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World Animal Day and Human Exceptionalism

A chimpanzee touches the hand of Diana Goodrich, co-director of Chimpanzee Sanctuary Northwest, Cle Elum, Wash., March 16, 2020. (David Ryder/Reuters)

October 4 was World Animal Day. Good news: The event was not steeped in “animal rights,” as one might expect, but animal welfare.

That’s important. The former is a misanthropic ideology that invents an explicit moral equality between humans and animals based on the ability to feel pain (painience).

Animal rights leads to despicable advocacy of the kind PETA once promoted in its Holocaust on Your Plate campaign equating meat eating and owning a leather sofa with the treatment of Jews in the Holocaust. Vile. Disgusting, but alas, typical of PETA.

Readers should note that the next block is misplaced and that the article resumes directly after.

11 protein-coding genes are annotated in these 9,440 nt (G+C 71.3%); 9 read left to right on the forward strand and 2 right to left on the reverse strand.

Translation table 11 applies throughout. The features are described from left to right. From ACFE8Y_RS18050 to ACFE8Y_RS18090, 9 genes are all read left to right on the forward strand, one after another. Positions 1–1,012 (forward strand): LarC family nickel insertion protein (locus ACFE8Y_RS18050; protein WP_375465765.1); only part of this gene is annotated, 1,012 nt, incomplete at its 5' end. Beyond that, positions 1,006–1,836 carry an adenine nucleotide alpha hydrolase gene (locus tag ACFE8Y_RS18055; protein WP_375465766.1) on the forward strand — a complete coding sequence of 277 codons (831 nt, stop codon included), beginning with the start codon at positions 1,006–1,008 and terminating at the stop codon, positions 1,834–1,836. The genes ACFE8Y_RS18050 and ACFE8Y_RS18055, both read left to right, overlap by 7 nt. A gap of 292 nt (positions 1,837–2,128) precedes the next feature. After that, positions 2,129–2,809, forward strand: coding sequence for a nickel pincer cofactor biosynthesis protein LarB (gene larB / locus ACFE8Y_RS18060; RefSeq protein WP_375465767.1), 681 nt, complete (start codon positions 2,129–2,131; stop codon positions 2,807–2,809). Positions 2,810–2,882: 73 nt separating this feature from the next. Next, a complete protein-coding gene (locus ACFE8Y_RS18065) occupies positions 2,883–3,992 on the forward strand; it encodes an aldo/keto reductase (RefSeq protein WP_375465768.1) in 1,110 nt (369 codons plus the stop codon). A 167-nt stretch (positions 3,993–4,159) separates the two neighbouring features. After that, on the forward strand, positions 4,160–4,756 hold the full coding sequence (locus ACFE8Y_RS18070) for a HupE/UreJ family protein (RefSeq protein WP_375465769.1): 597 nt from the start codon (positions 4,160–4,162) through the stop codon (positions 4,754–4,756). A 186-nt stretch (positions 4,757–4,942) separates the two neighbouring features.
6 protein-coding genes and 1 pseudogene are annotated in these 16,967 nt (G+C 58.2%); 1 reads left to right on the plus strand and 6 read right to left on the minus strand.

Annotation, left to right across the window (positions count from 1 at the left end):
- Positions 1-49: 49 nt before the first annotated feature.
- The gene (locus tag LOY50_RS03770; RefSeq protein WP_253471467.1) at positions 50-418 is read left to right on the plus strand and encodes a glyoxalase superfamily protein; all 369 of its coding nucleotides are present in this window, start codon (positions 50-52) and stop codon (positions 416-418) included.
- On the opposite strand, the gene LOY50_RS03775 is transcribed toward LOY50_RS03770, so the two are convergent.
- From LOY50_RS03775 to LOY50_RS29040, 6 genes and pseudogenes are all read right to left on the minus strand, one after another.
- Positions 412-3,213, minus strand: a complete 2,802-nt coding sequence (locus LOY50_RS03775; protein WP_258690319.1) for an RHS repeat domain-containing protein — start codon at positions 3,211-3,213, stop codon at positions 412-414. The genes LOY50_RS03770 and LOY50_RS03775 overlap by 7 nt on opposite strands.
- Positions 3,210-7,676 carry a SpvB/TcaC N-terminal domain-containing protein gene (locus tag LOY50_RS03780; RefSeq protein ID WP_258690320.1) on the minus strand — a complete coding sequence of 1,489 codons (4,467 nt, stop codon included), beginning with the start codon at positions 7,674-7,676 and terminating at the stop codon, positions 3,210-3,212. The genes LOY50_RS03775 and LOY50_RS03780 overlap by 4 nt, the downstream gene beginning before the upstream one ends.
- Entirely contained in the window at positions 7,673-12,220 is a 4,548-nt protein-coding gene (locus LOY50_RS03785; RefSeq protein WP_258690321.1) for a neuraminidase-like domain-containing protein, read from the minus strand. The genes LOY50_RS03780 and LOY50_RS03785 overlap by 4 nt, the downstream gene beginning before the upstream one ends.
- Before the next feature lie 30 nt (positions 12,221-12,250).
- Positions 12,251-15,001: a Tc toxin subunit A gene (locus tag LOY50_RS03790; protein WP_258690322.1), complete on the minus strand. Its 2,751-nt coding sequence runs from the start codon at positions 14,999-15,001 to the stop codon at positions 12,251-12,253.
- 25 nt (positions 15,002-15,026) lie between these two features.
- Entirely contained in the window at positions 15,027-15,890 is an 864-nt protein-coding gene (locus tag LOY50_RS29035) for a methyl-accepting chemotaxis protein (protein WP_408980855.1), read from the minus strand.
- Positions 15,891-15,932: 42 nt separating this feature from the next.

In contrast, animal welfare is consistent with — and arises out of — human exceptionalism. We are the only known moral species in the universe. Only we truly understand right from wrong and good from evil.

Treating animals humanely is one of our essential duties precisely because we understand that animals are not inanimate but have emotions, can suffer, and experience pain. Of course, they are amoral beings and owe no duties to each other or us.

Thus — and ironically — even animal rights advocacy demonstrates the reality of human exceptionalism because it posits a moral obligation upon us to be radically self-sacrificial in our handling of animals — for example, becoming vegan even though we are natural omnivores. Ask yourself: What animal would forgo its natural food for a moral purpose? Obviously, none.

Look at it this way: If being human in and of itself isn’t what gives us the duty to treat animals humanely, what does?  The answer is nothing — which, it seems to me, proves that we are exceptional.

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